New York City

Nurse in Queens is first New Yorker to receive coronavirus vaccine

FILE - NY Sandra Lindsay, coronavirus vaccine 12-14-2020
Sandra Lindsay (left), a registered nurse and Director of Critical Care at Northwell Health, receives the COVID-19 vaccine Dec. 14, 2020, in the Queens borough of New York City. Flickr / Gov. Andrew Cuomo

(The Center Square) – A critical care registered nurse from a hospital in Queens became the first New Yorker – and possibly first American – to receive the COVID-19 vaccination Monday morning.

Sandra Lindsay received the first dose of the Pfizer vaccination around 9:21 am ET at the Long Island Jewish Medical Center. The hospital was one of the medical facilities hit hardest by COVID-19 during the early days of the pandemic.

Gov. Andrew Cuomo’s office livestreamed the event, with the governor watching from his office in Albany and applauding as Lindsay was injected.

Lindsay, who has been a nurse for more than 25 years and serves as the director of critical care services at the Northwell Health facility, said she wanted to take the vaccine to prove that it was safe.

“I would like to thank all the front-line workers, all my colleagues, who have been doing a yeoman’s job to fight this pandemic all over the world,” she said after receiving the shot. “I’m hopeful. I feel hopeful today. I’m relieved. I feel like healing is coming. I hope this marks the beginning to the end of a very painful time in our history.”

As the first injection took place in New York, governors in Kentucky and Ohio were on hand at hospitals to watch the first deliveries of the vaccine in their respective states.

Under the Pfizer protocol, Lindsey will need to receive a second dose of the vaccine in three weeks to have full protection. Last month, the company announced that the vaccine had 95 percent effectiveness during the third phase of its trials.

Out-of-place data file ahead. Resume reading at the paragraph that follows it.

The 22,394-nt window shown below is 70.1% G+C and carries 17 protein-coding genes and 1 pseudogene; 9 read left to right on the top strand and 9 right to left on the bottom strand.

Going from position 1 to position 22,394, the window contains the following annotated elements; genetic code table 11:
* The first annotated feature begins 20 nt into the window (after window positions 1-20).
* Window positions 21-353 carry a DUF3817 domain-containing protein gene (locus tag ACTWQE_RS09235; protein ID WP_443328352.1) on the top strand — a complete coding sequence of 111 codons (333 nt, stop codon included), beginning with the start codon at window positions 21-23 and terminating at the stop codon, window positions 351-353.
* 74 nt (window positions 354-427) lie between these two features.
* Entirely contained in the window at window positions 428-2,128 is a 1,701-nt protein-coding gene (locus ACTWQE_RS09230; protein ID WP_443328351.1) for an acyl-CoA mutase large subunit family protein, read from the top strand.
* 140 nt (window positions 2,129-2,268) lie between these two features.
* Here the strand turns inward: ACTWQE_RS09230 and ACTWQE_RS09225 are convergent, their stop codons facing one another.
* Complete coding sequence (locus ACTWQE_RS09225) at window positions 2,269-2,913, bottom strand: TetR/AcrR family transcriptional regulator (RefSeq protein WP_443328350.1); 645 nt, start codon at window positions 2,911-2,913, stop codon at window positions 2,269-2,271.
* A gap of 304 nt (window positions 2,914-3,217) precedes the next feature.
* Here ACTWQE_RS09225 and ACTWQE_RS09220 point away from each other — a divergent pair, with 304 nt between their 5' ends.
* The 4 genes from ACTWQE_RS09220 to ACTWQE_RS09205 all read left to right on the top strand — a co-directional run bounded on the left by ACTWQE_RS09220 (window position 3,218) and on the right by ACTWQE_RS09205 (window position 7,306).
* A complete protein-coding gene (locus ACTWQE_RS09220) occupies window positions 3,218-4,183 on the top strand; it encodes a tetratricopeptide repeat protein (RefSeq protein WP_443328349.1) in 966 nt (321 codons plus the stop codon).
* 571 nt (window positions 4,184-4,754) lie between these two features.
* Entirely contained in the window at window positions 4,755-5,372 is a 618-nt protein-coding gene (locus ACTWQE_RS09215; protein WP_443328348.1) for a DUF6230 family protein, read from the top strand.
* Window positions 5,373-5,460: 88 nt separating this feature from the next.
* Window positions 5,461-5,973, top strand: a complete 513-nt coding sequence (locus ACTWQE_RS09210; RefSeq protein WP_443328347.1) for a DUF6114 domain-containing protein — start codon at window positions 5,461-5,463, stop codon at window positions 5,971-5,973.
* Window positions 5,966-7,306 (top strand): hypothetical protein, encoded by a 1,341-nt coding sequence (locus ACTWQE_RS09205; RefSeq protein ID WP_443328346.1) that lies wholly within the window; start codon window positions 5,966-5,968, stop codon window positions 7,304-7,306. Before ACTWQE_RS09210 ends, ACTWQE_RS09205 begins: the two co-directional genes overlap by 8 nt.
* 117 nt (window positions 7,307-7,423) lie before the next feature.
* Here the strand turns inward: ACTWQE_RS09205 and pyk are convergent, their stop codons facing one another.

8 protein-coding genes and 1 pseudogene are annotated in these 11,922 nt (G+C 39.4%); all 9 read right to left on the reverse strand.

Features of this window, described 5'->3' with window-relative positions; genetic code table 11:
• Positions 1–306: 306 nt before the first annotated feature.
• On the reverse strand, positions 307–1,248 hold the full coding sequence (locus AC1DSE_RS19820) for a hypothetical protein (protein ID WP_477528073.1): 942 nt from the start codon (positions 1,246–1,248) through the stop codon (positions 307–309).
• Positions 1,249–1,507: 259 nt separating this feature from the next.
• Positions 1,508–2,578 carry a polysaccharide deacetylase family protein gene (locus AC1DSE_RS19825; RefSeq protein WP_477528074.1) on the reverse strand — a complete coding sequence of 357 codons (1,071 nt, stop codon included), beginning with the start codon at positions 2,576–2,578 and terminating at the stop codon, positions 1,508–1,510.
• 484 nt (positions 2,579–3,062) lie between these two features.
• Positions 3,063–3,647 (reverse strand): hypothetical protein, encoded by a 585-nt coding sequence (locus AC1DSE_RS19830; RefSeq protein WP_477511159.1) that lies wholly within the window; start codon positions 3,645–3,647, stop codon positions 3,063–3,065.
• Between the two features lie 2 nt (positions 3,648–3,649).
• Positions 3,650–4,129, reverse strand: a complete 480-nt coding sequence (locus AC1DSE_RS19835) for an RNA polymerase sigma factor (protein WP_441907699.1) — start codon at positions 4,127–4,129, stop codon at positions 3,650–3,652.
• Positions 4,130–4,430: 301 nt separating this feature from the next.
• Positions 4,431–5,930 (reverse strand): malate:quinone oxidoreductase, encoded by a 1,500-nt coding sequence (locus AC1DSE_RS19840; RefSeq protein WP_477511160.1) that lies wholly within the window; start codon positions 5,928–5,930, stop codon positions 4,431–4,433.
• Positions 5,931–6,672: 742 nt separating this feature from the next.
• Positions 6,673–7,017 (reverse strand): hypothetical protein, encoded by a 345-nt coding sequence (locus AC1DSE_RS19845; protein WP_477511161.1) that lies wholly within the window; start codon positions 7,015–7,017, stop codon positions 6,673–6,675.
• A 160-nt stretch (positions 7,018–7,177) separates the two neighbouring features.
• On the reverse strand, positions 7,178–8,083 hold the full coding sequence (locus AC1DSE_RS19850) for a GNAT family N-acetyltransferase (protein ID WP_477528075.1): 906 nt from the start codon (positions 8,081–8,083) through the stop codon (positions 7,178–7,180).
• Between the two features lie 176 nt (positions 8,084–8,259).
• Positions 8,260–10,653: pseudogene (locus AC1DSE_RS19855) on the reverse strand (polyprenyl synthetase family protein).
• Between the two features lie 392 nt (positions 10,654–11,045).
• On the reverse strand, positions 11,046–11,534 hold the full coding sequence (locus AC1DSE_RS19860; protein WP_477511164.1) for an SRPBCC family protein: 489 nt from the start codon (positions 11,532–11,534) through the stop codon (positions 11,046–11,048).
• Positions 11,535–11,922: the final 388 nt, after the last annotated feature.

Cuomo established an in-state panel to review the U.S. Food and Drug Administration’s emergency-use approval of the Pfizer vaccine. Once the state board gave its OK, the governor said the vaccine would be distributed to priority populations. Besides front-line health workers, nursing home residents and staff are considered the top priority.

New York expects to receive 170,000 doses of the vaccines during the first wave. In the coming weeks, it will start to receive additional doses of that vaccine as well as one developed by Moderna.

However, it will still take several months to get the vaccine to the public.

“The vaccine only works if the American people take it,” Cuomo said. “They estimate we need 75 percent to 85 percent of Americans to take the vaccine for it to be effective. So every American has to do their part.”

Even as vaccinations began in New York City, Mayor Bill de Blasio warned that the city may see some more dire times in the coming weeks. Monday also marked the first day of a new shutdown on indoor dining in the city, which Cuomo ordered last week.

“Unfortunately, this is just one of a number of steps that I think are going to be needed,” de Blasio said on CNN prior to Lindsay’s vaccination, noting that Cuomo has said the city may need a “full pause” if hospitalization rates reach critical levels.

“We’re seeing the kind of level of infection with the coronavirus we haven’t seen since May,” he added.

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